“Both motorcyclists took evasive action and laid their motorcycles down on the sides, sliding on the asphalt. The Honda struck both motorcycles and one of the motorcyclists.”
“It appears that the accident occurred as the result of Mr. Lemire putting the bike down to avoid a collision, and Lemire came off the bike at that point,” Stewart said. “The bike continued on and actually stood back up and hit the car.”
Real quotes from Officers of the Law, about motorcycle accidents. I am bothered quite a bit that some people still have the idea that laying your motorcycle down is an actual option that some how prevents accidents.
I’m going on record now and saying here that despite myth busters not having tackled it, it isn’t a thing, at least not anymore. There was a time (according to people older and wiser than me) that this was taught in motorcycle classes as a way to avoid or at least reduce injury in a motorcycle accident. However this was back when tires were bad and brakes were worse. (or was it the other way around?) Now brakes are pretty amazing and tires are phenomenal, which means that sliding along the ground (in hopefully your leathers and not your skin) is not going to slow you down faster than the rubber hoops and brakes that are designed for such things.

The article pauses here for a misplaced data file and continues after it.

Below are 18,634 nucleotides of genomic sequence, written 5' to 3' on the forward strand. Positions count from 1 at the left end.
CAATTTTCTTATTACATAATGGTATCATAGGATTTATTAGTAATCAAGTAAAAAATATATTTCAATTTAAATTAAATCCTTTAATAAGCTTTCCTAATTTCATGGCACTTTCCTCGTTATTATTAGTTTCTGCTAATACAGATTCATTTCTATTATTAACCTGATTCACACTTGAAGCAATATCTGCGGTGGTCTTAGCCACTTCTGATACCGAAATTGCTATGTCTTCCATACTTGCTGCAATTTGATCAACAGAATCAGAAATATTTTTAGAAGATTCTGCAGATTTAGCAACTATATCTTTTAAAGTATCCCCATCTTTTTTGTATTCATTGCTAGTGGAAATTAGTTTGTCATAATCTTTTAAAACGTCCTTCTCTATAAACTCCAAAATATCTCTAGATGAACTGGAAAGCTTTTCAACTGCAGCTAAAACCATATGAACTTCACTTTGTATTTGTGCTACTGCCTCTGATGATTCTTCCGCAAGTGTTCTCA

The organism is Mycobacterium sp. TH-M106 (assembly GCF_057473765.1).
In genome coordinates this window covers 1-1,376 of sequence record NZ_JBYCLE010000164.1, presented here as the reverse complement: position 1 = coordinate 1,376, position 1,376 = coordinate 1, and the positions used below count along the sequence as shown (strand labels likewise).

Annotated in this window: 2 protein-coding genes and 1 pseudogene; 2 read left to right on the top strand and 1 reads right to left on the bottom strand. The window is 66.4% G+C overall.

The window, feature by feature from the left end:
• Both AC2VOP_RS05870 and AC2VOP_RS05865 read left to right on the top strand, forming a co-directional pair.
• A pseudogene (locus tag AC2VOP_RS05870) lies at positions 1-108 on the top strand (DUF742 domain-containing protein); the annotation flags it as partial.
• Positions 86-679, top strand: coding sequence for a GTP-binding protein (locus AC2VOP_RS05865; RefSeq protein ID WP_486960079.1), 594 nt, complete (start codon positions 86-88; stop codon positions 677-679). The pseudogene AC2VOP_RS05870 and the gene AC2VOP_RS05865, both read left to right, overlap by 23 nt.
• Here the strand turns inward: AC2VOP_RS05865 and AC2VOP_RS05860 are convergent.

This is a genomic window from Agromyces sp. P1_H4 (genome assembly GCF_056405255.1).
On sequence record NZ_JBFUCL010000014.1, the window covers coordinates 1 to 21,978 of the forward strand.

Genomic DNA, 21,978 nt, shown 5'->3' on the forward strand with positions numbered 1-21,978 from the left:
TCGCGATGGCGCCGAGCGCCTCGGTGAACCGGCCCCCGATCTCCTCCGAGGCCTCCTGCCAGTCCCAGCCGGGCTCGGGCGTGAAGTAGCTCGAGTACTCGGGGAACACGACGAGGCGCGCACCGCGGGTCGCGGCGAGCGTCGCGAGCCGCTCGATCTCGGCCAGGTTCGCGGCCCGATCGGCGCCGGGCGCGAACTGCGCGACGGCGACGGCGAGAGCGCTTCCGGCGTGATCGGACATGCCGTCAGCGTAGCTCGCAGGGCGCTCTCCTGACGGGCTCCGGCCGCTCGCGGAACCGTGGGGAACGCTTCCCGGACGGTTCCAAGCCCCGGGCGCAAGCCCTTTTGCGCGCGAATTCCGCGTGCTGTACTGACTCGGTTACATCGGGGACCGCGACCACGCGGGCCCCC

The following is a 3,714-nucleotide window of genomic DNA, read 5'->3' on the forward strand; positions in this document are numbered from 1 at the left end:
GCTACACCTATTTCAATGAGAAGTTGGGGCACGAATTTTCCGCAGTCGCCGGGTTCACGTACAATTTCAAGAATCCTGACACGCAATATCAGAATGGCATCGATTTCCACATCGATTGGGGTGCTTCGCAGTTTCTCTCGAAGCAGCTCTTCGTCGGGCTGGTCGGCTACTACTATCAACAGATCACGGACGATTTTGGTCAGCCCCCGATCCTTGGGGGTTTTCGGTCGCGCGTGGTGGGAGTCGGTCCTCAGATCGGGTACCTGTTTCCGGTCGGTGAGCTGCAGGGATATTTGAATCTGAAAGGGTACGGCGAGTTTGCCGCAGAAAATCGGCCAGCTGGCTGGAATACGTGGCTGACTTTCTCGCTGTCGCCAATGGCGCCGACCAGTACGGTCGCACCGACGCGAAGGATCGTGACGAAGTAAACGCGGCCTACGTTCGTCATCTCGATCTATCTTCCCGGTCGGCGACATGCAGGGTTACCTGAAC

In addition to giving up your ability to slow yourself, you also surrender your ability to change the direction that you are moving when you “lay er down”. Why people think that it is a good idea to no longer try to avoid whatever it is you’re worried about running into is a little disturbing.
Here is a good site that covers it all in pretty good detail: http://www.dmv.org/how-to-guides/bike-down.php
When I first started riding I got told a few stories about people having to lay their bikes down to avoid a crash, I thought this sounded a bit odd since it was never covered in any of my training. I nodded sagely like I knew what they were talking about and moved on.
As the years passed and I rode more, hung out with some great motorcyclists and read more as well as going a track day for even more instruction I wasn’t too surprised to learn that was a myth of motorcycling. In nearly every bad situation it’s always better to brake or swerve to avoid the crash, or at least slow down as much as possible before hand.
Now when I hear about someone laying a bike down I don’t hear “I had full control of the situation” I hear “I grabbed too much front brake and went down, and I’m claiming it was on purpose so I don’t feel so dumb”.
It’s always better to just own up to your mistakes and learn from them. You’re not alone in making mistakes, everyone does it, even Celebrities: